It was at that second meeting, Spence says, that John Delaney first suggested that the Spence family scuttle their plans to build warehouses on the site and instead develop the property into a mixed-use site.  Spence says that the Mayor said that the city could possibly help with funding the development or the Spence family could “Just give us the shipyards and we’ll take them off your hands.”

The vision of TriLegacy LLC had been born.  An $865 million development that would forever alter the face of Jacksonville’s riverfront was conceived.  The property would include housing, office, commercial space, boat slips and a public park.  According to Spence, it would be the largest private development in Jacksonville’s history.

Check back next week for the second installment of The Ghost of Shipyards Past.

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A Reality Check Comes to the First Coast

IMG_0297Reality Check First Coast, a project that was months in the making, came to St. Johns County Convention Center at the World Golf Village on Thursday.  Reality Check First Coast is a visioning exercise that seeks to analyze and develop alternative growth scenarios for the seven county area—Nassau, Duval, Clay, Baker, St. Johns, Flagler and Putnam—through the year 2060.  According to research performed by the GeoPlan Center at the University of Florida and the Northeast Florida Regional Council, the First Coast area is expected to projected to add 1.6 million people and 650,000 new jobs by 2060.

The visioning exercise conducted at the May 21 event was designed raise awareness as to the projected levels of region-wide growth, and to lay the foundation fort the development of a concrete list of next steps to meet the region’s future job, housing, transportation, infrastructure and recreational needs.

To that end, over 275 of North Florida’s political, business and non-profit leaders gathered to share their vision of what the First Coast can become.  There were 30 tables of 10 people people who used red (jobs)  and yellow (residential) Lego’s to represent future development.  Among the participants were UNF President (and former Mayor) John Delaney, Mayor John Peyton, Councilman Kevin Hyde, Councilman Art Graham and Councilman Bill Bishop.  Governor Charlie Crist also spoke at the event.

My table had a diverse group, including a former Jacksonville City Councilwoman, the City Manager of a neighboring town, a School Board member from a neighboring county and business leaders from Jacksonville and surrounding areas.  Interestingly enough, perhaps a testament to what we would all like North Florida to become, we began by marking off greenspace areas that we wanted to preserve and enhance.  We then moved on to identifying where we would like alternative forms of transportation, such as high-speed rail, and moved on from there.  Perhaps the most difficult challenge was deciding where to place the scores of red (jobs) and yellow (residential) Lego’s.  We had said that we wanted to avoid the urban sprawl that plagues so much of North Florida, and that proved rather challenging to change.  In the end, our consensus was that North Florida must develop better forms of Transportation, mixed-use developments with high-quality schools and accessible greenspace that accentuates our River, Beaches and the natural beauty of our region.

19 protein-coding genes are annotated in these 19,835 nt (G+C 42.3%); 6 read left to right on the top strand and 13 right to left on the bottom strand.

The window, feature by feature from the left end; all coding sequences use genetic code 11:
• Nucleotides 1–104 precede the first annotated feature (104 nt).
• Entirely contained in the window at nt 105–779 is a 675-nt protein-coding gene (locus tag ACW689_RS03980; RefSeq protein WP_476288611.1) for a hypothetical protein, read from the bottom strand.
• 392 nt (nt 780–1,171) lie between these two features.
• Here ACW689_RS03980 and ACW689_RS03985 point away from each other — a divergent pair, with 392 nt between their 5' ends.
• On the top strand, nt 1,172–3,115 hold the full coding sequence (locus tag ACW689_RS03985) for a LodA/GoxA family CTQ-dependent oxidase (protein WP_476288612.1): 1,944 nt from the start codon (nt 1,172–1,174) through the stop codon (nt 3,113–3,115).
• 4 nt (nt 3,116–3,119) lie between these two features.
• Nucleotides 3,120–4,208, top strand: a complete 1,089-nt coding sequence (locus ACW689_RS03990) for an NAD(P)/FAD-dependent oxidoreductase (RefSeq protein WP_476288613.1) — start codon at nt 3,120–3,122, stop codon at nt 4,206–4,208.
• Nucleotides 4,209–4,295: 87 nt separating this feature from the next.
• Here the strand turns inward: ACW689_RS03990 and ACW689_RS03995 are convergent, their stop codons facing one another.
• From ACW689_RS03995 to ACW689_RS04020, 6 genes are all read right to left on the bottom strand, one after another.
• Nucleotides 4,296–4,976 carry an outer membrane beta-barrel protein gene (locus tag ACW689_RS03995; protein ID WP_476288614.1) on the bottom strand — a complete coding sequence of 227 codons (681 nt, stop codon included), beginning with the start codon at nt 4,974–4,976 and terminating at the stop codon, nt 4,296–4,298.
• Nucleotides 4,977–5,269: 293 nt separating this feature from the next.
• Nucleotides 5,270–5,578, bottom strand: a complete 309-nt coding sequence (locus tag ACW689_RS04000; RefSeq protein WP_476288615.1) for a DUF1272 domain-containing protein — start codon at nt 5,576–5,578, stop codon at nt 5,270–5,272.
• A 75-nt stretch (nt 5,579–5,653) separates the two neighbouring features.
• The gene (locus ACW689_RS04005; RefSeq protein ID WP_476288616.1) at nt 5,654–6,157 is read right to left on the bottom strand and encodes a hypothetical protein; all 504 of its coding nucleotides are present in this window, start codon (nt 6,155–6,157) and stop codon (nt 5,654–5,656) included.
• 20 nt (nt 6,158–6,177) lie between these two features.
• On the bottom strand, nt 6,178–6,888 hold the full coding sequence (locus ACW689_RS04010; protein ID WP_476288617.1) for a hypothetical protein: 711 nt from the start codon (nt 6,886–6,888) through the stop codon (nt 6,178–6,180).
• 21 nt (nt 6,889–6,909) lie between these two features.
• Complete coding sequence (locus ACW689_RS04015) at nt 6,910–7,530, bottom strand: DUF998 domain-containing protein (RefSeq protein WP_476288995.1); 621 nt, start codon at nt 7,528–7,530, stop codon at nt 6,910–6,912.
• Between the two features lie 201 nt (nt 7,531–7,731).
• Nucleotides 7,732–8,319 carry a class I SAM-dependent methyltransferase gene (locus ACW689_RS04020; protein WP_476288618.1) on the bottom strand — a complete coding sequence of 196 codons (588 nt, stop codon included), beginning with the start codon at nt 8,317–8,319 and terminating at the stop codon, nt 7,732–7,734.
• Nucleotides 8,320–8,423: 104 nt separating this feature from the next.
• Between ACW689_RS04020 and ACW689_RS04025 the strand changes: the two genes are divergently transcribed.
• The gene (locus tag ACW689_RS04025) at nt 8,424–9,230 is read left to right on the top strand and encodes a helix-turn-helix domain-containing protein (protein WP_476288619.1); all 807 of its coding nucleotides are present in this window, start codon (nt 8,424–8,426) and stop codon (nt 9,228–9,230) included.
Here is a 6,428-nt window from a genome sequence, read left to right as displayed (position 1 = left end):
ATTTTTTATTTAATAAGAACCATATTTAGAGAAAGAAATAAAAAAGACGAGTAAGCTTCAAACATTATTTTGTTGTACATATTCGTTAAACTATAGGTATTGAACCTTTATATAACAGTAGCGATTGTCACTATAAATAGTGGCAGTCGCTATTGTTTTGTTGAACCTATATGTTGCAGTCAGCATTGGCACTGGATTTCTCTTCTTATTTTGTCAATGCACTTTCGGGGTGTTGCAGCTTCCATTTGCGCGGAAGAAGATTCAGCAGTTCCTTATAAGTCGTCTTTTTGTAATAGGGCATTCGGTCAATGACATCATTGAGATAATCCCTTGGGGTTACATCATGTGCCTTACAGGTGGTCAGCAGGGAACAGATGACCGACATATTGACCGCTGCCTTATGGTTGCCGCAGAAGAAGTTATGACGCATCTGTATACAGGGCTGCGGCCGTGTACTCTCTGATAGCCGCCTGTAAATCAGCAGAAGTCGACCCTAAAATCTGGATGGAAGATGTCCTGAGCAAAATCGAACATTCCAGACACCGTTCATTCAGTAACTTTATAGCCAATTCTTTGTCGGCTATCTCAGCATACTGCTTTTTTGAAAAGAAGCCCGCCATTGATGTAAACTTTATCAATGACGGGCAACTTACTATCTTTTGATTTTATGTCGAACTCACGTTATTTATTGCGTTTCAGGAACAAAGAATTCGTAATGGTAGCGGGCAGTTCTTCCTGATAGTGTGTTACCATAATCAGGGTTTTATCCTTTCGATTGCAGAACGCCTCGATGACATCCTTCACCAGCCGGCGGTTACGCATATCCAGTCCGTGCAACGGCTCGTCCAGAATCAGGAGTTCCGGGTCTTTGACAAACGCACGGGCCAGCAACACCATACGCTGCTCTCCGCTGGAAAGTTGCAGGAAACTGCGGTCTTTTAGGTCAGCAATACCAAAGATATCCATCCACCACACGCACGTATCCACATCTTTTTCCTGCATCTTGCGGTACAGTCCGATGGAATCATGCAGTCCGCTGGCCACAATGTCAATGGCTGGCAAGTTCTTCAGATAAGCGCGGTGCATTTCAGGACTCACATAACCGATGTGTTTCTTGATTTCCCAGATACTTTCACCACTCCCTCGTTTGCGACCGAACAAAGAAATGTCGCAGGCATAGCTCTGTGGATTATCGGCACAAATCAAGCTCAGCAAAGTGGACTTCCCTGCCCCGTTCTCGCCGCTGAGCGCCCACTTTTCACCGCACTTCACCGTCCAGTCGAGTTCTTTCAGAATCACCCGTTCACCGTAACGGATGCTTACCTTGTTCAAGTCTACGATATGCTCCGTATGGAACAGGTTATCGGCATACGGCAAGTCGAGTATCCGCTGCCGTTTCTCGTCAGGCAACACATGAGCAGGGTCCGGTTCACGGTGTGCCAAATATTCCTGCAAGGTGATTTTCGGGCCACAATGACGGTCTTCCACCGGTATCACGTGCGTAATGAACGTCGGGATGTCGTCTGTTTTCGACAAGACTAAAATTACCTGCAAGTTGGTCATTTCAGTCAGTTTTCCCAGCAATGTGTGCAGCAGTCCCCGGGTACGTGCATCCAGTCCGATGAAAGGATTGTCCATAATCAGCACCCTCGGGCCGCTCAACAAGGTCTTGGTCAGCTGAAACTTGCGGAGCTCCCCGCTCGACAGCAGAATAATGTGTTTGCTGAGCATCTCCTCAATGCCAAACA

The project is by no means complete.  Visit Reality Check’s website for information on how you can become involved. 

Oh…and for the political junkies…interestingly enough, the prospect of hearing the incumbent Governor and current Senatorial candidate didn’t seem to inspire more of Jacksonville’s City Council members to attend, other than Hyde, Graham and Bishop who were already mentioned…  More pictures below… Read the rest of this entry »

Filed under: Florida, Florida Politics, Jacksonville, Jacksonville City Council, Mayor of Jacksonville, , , , , , ,

Delaney Speaks Up On Education Cuts

From The Jacksonville Business Journal:

University of North Florida President John Delaney will lead the presidents of the other 10 state universities when they hold a press conference at the Capitol Thursday morning.

“If the House takes another half-a-billion, the consequences would be more than serious,” Delaney said in a news release issued Wednesday afternoon. “Numerous degree programs will be shut down, people will have to give up their jobs, and some branch campuses may be closed. We want to avoid that, and we know the House members do as well.”